In 1803 Lieutenant John Bowen was sent to establish a colony at the mouth of the Derwent River, at the Southern tip of Van Diemens Land. Simultaneously, Captain David Collins was sent to establish a presence at Port Phillip Bay on the northern side of the recently discovered Strait (site of present day Melbourne). Collins disliked the site at Port Phillip, so he moved his expedition south to join Lieutenant Bowen. Upon arrival, Collins also disapproved of Bowen's chosen site at Risdon Cove on the eastern shore of the Derwent. Collins moved the settlement across the river to Sullivan's Cove, now the center of present day Hobart. Hobart is one of the oldest cities.
The colony teetered on the brink of starvation for its first few years. The settlement of the Richmond area and the cultivation of wheat there was crucial. Besides the difficulties of subsistence, the early settlement was little more than a frontier. The workforce was mostly convicts, either transported from England or relocated from other notorious parts of the colonies. Those that escaped led the life of bandits (the Australian term being bushrangers), and the government had little ability to control them. The settlement was not truly brought under control for several decades, until the sheer number of settlers and men-at-arms outnumbered and outgunned the bushrangers.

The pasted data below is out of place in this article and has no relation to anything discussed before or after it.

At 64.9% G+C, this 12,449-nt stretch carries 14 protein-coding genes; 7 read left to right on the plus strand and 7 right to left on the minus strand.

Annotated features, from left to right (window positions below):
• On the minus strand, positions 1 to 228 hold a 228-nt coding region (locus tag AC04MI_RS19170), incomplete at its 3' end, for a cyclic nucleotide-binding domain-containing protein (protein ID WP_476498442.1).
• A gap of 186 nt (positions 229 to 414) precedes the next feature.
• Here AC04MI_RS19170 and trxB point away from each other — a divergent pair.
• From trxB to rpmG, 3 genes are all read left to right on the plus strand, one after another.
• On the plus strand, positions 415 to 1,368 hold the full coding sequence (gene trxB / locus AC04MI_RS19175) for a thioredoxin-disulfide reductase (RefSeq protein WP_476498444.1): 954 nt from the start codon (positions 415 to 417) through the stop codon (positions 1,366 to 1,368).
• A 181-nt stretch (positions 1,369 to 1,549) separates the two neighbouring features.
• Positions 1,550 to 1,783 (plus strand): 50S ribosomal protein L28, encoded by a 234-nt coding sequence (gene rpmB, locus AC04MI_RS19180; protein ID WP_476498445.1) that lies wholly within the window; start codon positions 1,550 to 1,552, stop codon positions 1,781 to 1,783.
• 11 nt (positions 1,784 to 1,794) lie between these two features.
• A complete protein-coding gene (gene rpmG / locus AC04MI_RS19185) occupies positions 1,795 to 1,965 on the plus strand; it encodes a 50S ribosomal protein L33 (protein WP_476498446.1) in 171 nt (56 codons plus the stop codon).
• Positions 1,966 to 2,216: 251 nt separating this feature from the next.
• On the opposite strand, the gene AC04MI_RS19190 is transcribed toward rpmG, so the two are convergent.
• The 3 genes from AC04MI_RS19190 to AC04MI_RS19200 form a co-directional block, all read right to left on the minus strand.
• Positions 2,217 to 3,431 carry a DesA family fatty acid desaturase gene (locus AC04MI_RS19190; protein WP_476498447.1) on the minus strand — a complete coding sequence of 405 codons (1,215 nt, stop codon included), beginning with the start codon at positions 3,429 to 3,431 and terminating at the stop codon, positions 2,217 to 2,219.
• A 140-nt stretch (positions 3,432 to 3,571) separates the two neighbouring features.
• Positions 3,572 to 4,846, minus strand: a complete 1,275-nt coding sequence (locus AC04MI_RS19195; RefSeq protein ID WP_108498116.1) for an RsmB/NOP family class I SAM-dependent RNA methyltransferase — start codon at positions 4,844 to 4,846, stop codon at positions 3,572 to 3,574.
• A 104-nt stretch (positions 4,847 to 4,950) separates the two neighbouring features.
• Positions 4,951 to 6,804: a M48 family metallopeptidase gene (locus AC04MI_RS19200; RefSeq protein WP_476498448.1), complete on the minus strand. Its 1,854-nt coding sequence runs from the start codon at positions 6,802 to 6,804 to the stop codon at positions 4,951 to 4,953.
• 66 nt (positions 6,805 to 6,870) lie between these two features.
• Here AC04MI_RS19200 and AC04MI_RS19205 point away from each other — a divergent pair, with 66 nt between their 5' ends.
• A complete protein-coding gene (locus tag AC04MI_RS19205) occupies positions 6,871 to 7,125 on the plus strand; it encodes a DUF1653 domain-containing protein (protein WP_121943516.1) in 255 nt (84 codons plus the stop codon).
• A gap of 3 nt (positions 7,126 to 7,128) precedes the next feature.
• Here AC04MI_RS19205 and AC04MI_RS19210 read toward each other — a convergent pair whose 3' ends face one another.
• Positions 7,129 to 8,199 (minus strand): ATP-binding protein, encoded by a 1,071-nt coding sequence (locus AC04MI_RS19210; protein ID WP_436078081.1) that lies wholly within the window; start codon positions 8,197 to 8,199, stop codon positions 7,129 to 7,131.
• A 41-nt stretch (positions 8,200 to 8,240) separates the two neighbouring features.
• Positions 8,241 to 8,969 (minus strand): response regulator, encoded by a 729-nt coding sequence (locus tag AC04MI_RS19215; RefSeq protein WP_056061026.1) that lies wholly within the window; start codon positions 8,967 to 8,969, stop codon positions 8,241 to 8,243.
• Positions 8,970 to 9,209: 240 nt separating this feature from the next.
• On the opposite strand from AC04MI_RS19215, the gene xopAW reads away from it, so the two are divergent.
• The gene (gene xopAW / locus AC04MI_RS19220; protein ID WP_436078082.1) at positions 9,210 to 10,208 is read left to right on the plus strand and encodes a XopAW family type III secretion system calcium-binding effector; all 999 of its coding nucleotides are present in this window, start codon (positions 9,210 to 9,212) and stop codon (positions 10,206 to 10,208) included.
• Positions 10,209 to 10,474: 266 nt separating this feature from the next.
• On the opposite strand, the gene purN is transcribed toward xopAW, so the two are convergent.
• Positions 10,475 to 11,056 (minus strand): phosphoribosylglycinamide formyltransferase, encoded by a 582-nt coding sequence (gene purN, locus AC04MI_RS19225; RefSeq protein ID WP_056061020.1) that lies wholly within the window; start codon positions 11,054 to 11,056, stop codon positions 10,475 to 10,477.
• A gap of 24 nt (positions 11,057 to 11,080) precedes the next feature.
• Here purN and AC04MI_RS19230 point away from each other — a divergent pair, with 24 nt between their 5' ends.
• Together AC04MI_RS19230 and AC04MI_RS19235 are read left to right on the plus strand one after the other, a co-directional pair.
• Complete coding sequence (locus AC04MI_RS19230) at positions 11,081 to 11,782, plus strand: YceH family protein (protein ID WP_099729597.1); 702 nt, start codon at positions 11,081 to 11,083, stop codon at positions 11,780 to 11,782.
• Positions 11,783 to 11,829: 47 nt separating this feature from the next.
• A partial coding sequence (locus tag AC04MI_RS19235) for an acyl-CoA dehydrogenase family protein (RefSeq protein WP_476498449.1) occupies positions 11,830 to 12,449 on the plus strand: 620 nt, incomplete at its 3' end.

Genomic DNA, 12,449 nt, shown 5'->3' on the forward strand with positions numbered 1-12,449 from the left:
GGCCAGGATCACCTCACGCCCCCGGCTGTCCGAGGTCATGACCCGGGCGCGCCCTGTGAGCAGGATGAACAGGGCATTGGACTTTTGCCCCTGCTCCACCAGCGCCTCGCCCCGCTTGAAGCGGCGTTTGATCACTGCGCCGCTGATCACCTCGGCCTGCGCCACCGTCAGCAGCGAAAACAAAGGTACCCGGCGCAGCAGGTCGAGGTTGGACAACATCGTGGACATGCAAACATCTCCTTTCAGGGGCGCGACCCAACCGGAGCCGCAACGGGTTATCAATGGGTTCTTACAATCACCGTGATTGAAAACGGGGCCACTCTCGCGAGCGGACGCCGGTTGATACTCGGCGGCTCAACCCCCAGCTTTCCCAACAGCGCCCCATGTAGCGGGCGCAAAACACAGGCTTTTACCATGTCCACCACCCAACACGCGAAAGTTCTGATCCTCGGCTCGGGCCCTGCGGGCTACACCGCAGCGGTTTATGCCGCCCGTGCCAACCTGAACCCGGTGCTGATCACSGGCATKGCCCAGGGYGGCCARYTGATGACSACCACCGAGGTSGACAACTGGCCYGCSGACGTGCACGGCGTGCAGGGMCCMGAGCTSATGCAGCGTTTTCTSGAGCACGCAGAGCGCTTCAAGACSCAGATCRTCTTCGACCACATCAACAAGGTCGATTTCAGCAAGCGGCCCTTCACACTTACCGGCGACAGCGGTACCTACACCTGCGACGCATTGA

Settlement in Tasmania continued to be driven by convict labour, men and women were leased to settlers as labourers and servants, and the government organized work gangs for quarrying stone, building roads, cutting lumber, etc. The construction of Port Arthur in 1830 made Tasmania a premiere destination for English convicts, as well as the occasional political prisoner.
During the 1800s, Britain listed more than 150 capital offences, including minor offences such as petty theft. William Eden, the Home Secretary, estimated that alternative accommodation would be needed each year for about 1000 convicts. This was far more than could be crammed into the already overcrowded gaols of England. As the prison population grew, the government started sending convicts from Newgate and county prisons to overseas penal colonies.
The authorities imprisoned convicts in the hulks of old warships moored on the Thames; more than 60 ships from various nations were utilized for the discipline of unemployed and wandering labourers. The ships' internal structure was also reconfigured with various features, including jail cells, in order to accommodate convicted criminals or occasionally prisoners of war. Many prisoners served their entire sentence on the hulks.